Binance’s famously light Know Your Customer requirements are being targeted by the current owners of Zaif, a Japanese cryptocurrency exchange that got hacked in 2018.
Plaintiffs are claiming that its weak KYC requirements and high daily withdrawal limit facilitated the laundering of $60 million stolen from the exchange. The lawsuit was filed in the Northern District of California by representatives of Fisco cryptocurrency exchange, which acquired Zaif soon after the hack.
Fisco is accusing Binance of helping launder $9 million in cryptocurrency, and is seeking compensation for these alleged losses. The plaintiffs maintain that Binance had the power to identify and stop the stolen assets due to the traceable nature of blockchain.
A significant portion of the case document seeks to demonstrate why Northern California is the proper jurisdiction for suing Binance, which has a globally distributed team and is likely to be legally based in a tax haven country.
The first line of argument is that Binance’s servers are located in California because it uses Amazon Web Services. The document concedes that the cloud provider has global coverage that can be switched at will, but it still makes the claim that most of the infrastructure is in California. Though it is possible that Binance’s Californian AWS servers hold more data than others, the website itself is served from the location closest to the user.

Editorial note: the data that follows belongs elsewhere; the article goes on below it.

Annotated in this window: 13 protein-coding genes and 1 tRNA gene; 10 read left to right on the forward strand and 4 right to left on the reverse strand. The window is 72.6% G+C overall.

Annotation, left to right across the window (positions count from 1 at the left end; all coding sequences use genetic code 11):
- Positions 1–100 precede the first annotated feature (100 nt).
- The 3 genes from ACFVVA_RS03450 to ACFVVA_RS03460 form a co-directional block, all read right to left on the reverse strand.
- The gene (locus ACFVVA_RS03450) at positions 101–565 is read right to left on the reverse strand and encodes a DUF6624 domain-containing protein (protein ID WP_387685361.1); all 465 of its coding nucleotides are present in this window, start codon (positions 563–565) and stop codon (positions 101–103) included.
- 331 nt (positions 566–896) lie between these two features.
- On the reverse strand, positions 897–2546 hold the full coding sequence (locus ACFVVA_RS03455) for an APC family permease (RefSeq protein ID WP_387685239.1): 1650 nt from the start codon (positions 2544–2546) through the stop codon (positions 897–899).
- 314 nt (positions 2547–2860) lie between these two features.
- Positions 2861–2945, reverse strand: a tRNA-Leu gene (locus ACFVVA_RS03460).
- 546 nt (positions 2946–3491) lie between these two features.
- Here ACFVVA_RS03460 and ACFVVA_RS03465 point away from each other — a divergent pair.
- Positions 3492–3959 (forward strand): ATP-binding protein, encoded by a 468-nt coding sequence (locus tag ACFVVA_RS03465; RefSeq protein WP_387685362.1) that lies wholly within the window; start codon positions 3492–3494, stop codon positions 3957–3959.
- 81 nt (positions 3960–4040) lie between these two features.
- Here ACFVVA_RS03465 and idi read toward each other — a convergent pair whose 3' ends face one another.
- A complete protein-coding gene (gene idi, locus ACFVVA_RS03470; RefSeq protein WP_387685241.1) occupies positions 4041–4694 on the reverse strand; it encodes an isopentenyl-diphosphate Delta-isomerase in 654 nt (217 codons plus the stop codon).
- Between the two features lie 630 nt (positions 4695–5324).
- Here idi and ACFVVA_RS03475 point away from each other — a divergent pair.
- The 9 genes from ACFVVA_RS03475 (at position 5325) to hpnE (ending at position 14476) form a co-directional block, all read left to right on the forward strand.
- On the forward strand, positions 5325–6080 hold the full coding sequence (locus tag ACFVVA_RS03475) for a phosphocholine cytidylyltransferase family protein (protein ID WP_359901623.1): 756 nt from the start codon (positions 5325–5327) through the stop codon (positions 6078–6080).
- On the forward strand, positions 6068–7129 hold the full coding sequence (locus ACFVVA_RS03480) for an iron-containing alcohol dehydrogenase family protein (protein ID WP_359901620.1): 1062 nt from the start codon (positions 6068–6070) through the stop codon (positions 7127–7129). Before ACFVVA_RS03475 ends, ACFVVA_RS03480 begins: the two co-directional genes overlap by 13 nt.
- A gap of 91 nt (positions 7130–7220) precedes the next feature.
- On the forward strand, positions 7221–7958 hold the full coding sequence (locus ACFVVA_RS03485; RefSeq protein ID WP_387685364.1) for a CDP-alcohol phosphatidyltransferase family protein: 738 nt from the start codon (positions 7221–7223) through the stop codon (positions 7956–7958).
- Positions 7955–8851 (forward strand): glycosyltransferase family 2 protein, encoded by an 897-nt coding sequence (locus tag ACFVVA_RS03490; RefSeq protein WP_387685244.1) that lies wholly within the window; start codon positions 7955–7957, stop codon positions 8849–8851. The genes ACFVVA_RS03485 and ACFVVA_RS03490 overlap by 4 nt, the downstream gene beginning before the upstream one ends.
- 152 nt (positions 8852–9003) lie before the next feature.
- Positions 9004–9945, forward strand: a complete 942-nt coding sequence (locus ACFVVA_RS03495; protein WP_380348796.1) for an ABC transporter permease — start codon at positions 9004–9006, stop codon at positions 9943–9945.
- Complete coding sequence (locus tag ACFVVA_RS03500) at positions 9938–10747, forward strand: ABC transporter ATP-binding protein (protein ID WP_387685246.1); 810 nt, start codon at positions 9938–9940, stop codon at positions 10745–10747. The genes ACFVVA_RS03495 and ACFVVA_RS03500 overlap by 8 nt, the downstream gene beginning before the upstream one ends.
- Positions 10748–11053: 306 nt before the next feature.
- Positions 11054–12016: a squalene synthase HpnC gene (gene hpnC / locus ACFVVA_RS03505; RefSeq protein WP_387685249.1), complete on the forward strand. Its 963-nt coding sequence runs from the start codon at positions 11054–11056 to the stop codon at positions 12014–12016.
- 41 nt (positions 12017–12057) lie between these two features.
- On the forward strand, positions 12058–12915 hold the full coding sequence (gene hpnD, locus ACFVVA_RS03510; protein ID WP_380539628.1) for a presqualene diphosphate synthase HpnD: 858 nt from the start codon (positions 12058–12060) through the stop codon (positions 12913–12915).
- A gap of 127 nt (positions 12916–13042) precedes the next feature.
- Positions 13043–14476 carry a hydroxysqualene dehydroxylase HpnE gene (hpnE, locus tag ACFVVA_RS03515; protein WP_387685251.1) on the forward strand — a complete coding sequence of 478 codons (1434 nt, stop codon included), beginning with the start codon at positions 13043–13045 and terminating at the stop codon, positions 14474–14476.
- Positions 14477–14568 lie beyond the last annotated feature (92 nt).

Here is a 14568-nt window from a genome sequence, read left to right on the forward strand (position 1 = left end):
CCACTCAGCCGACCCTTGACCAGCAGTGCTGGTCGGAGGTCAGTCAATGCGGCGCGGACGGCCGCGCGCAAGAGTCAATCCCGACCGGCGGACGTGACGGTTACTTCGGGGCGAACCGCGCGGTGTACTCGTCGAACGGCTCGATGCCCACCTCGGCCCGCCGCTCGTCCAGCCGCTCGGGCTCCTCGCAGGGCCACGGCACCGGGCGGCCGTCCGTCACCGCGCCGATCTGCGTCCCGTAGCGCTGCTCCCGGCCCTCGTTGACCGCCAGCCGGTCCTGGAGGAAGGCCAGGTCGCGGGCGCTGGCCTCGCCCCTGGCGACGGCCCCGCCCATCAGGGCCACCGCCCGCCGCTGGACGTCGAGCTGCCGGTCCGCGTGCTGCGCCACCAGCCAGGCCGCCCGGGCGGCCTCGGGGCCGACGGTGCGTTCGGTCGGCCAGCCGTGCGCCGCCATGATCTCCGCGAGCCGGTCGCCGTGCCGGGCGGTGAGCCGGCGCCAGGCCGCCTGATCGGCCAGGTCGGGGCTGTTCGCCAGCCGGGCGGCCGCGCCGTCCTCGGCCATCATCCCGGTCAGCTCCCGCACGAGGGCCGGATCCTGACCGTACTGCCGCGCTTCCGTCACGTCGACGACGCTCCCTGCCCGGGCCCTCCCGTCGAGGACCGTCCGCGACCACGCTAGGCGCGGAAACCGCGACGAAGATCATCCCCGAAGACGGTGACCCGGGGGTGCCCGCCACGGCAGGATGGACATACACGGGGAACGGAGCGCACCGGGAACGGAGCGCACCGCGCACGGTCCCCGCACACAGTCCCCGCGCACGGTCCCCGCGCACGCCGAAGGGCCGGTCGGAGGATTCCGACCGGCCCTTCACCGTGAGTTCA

A further argument is that Binance uses California-based custodians for cold storage. This claim comes from reports that Binance-acquired Swipe uses Coinbase and BitGo, while FTX — where Binance is just an investor — reportedly uses Coinbase. There are no indications as to which service is used by Binance itself, and it may well be developed in-house.
Finally, other arguments include the presence of job postings and employees in San Francisco, though most of them are related to Trust Wallet, a company acquired by Binance.
It is unknown if these arguments will persuade the court as they seem to be built on somewhat shaky foundations. Binance is notoriously hard to pin down, which makes it difficult to sue. A previous class-action lawsuit against the exchange was filed in the Southern District of New York.
Fisco is accusing Binance of several counts of crimes related to facilitating money laundering, seeking the return of 1,457 Bitcoin (BTC) that was allegedly laundered through Binance, plus punitive damages and legal expenses.
The plaintiffs are also accusing Binance of unfair competition due to its “lower than standard” Anti-Money Laundering practices. The exchange has similarly been singled out by the Financial Action Task Force for its frequent jurisdiction hopping, which the regulators maintain was motivated by a wish to avoid more stringent regulation.